146 Seiten, gebunden, Caissa 90-Olomouc, 1. Auflage 2009
Few lovers of chess today remember Philip Richardson (1841-1920). The neglect is understandable, although unfortunate. After all, the man lived a quiet life as a photographer, recording the impressions of other lives while leaving himself out of the picture. By all accounts, Richardson was a gentle man, in the fullest sense of both words: dedicated, focused, modest, intelligent, considerate of others and unassuming. Hardly the stuff of which great chess reputations, for better or worse, are often made. More than that, one will search largely in vain for his name among the tournament or match lists. Check the largest of the commercial databases, and you won't find more than a dozen of his games— and not all of those correctly identified or attributed to him. Nor is Richardson remembered today as a problemist, although he did publish some interesting pieces, a selection of which appear in this book.
But during his lifetime, Richardson was considered one of the strongest players in the United States. According to published sources, George H. Mackenzie, the Scottish player who came to these shores in 1863 and who stood ahead of all other active players in the nation for nearly three decades, claimed Richardson was the most formidable opponent he met in this country. It was, in fact, Mackenzie who gave Richardson his nickname as "the Stormy Petrel," a reference not to the bird, of course, but to the image of one who brings trouble with him— in short, for purposes of chess, a dangerous player. That Richardson was a difficult man to face across the chessboard was evident to those who had to play him; that he appeared most often when the weather was poor (and thus earned Mackenzie's moniker for him) was due to his profession as a photographer in an age that required strong sunlight for its exercise.
Nor was Mackenzie the only master to recognize Richardson's talents. Steinitz praised his play and combinational vision in the pages of his International Chess Magazine. And not without reason, or to the surprise of his contemporaries. Of the published games collected here, Richardson held his own with the strongest players of his day. His record against Eugene Delmar (9-8, with 2 draws), S. Lipschiitz (1-1, 4), Sam Loyd (2-0) and James Mason (5-7, 1) appear representative of his strength, and suggest something of the respect he earned playing for decades among his fellow chess aficionados of New York and Brooklyn. Only Mackenzie and Steinitz had clearly superior records against the quiet Brooklyn photographer.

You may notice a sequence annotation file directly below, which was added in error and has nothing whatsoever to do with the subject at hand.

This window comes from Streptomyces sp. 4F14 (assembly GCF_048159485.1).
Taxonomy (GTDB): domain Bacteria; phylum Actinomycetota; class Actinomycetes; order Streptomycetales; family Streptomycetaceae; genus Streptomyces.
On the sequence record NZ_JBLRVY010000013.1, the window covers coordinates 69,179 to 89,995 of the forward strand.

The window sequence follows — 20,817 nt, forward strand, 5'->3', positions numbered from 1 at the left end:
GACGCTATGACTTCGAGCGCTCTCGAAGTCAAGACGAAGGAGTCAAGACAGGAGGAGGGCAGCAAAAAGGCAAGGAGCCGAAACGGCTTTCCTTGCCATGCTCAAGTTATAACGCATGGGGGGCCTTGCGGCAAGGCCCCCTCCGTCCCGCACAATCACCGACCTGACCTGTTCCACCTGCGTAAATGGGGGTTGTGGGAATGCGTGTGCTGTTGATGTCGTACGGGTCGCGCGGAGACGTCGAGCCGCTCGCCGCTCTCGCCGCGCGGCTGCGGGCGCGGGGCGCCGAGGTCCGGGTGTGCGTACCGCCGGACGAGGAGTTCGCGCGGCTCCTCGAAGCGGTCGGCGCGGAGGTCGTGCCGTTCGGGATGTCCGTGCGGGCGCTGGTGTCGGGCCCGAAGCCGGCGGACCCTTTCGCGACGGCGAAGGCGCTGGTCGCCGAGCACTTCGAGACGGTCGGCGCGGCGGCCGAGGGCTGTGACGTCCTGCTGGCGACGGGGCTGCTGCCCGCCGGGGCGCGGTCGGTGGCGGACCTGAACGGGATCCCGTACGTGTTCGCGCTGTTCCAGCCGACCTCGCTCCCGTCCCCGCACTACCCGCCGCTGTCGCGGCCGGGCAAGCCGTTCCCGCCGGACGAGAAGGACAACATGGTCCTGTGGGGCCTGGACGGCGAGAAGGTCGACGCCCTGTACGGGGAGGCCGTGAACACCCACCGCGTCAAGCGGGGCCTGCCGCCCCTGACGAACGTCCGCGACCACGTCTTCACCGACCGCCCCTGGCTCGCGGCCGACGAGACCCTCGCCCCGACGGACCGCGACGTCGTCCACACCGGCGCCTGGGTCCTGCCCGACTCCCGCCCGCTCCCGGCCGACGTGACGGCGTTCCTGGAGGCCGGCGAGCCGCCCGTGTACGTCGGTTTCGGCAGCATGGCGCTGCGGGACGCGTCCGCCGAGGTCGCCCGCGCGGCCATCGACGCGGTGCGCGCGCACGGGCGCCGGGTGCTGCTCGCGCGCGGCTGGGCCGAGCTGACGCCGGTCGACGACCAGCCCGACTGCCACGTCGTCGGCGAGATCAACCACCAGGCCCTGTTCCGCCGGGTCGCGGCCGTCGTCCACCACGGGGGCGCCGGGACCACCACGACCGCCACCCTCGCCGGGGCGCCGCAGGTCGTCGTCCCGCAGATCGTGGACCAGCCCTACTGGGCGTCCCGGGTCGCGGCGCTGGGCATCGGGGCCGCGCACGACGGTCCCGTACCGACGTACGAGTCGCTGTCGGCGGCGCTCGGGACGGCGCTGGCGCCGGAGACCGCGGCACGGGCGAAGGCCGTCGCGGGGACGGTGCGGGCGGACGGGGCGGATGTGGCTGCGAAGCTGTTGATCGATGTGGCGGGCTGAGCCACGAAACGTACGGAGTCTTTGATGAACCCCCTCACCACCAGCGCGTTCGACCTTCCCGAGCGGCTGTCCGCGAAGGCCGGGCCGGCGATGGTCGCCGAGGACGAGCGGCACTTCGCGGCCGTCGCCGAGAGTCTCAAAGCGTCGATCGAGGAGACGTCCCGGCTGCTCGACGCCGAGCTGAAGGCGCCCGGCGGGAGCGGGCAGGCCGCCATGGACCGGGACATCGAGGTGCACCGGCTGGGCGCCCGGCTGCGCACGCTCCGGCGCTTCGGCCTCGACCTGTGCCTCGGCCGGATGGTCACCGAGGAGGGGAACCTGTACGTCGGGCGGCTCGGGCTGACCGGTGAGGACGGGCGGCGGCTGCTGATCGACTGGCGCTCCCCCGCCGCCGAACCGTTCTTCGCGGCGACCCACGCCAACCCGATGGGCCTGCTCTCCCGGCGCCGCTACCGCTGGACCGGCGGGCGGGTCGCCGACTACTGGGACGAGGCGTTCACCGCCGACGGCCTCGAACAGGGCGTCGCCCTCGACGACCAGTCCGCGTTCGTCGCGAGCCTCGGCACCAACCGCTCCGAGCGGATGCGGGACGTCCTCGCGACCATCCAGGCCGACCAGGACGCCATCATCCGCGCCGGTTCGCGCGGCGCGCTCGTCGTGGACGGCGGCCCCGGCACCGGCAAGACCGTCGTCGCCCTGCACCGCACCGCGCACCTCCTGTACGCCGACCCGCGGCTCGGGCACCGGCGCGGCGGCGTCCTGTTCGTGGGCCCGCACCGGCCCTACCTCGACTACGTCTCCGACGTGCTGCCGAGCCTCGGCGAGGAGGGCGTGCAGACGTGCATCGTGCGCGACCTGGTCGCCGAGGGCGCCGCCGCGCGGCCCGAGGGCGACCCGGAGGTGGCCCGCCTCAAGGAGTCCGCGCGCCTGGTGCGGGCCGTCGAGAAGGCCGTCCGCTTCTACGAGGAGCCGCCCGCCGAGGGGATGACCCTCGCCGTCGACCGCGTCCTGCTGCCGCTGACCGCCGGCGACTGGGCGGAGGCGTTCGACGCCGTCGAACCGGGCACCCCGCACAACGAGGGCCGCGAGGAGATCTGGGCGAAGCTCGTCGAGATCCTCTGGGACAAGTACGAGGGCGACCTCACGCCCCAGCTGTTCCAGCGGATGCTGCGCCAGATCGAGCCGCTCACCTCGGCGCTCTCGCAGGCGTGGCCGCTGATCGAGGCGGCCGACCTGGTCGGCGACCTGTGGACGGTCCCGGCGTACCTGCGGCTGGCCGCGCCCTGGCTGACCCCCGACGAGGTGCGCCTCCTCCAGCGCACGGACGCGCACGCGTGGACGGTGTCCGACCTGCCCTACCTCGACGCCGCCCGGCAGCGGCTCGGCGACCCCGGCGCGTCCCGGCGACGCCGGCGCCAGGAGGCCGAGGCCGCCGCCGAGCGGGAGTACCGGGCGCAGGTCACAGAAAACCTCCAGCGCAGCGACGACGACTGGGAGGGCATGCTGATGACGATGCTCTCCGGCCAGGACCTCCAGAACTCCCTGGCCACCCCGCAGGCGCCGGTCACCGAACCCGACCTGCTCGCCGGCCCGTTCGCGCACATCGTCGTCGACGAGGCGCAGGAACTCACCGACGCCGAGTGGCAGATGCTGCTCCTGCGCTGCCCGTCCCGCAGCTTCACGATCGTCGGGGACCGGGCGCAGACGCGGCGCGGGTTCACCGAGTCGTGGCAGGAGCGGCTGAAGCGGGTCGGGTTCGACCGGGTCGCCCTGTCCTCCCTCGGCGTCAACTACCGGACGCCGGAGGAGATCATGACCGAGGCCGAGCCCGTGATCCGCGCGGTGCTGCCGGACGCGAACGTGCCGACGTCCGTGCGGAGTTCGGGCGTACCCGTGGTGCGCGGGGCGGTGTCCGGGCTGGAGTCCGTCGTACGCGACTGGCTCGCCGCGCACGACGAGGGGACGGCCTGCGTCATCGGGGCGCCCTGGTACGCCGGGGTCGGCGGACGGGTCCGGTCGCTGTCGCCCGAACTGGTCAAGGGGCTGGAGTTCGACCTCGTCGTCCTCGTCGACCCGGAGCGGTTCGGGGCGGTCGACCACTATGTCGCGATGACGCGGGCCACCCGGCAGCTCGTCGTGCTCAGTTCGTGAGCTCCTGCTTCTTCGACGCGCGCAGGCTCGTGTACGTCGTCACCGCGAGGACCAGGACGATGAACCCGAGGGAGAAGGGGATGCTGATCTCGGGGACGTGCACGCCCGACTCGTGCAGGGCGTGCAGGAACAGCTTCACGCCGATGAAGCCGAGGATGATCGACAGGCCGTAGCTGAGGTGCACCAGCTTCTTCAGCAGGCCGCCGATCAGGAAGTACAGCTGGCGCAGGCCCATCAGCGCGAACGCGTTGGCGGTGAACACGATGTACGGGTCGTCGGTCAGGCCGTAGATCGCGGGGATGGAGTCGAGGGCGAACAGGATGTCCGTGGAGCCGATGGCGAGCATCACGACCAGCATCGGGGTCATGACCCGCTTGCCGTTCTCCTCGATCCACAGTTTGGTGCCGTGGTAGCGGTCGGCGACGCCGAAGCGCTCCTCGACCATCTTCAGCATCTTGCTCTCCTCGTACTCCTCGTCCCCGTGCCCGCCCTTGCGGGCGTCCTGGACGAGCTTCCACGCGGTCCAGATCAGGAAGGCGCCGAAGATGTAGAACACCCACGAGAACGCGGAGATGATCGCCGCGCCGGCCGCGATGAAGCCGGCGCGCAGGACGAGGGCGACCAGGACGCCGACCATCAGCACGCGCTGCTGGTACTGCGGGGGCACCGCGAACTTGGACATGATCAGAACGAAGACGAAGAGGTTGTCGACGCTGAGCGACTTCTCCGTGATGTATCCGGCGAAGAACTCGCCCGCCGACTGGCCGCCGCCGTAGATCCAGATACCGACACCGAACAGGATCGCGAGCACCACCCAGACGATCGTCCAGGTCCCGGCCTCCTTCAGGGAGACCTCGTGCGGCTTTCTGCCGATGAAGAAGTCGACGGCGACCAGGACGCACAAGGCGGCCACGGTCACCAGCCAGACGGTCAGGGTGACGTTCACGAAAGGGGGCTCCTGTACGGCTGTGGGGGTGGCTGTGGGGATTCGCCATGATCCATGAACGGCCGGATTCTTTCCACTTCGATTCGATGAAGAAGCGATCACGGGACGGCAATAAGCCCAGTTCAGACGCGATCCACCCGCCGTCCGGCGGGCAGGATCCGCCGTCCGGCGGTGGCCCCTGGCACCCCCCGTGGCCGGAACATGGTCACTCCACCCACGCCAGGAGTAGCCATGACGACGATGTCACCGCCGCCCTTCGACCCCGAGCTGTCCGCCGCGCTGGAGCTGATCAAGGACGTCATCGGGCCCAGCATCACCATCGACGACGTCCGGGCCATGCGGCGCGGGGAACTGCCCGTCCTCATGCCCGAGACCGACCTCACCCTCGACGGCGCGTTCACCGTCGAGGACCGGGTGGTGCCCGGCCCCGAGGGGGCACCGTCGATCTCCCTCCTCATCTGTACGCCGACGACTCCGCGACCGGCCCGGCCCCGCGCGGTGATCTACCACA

Richardson's games and game fragments, 193 in number, and the 24 chess problems and two endgames collected here, have been culled from contemporary sources, most notably from American chess columns published during the last four decades of the Nineteenth Century, when he played in the greater Metropolitan, New York, area. His compositions cover a greater span, one of almost sixty years.
I would like to thank Vlastimil Fiala, Robin Hilbert, Kathy McCrory and Jerry Spinrad for their help with this volume. Particular thanks go to my good friend, Joost van Winsen, who provided extensive assistance with game collection and source review. This volume has been written for ease of access by all lovers of chess history. Those who seek additional details regarding my use of contemporary materials are directed to the "Sources" section beginning on page 141. Errors in the text are solely my responsibility.
John S. Hilbert
Amherst, New York, 2009
Amherst, New York, 2009
i Table of Contents
001 PART 1: Brooklyn's Philip Richardson
025 PART 2: The Chess Games of Philip Richardson
133 PART 3: Richardson's Problems and Endgames
141 Note on Sources
143 Openings Index
145 Game Index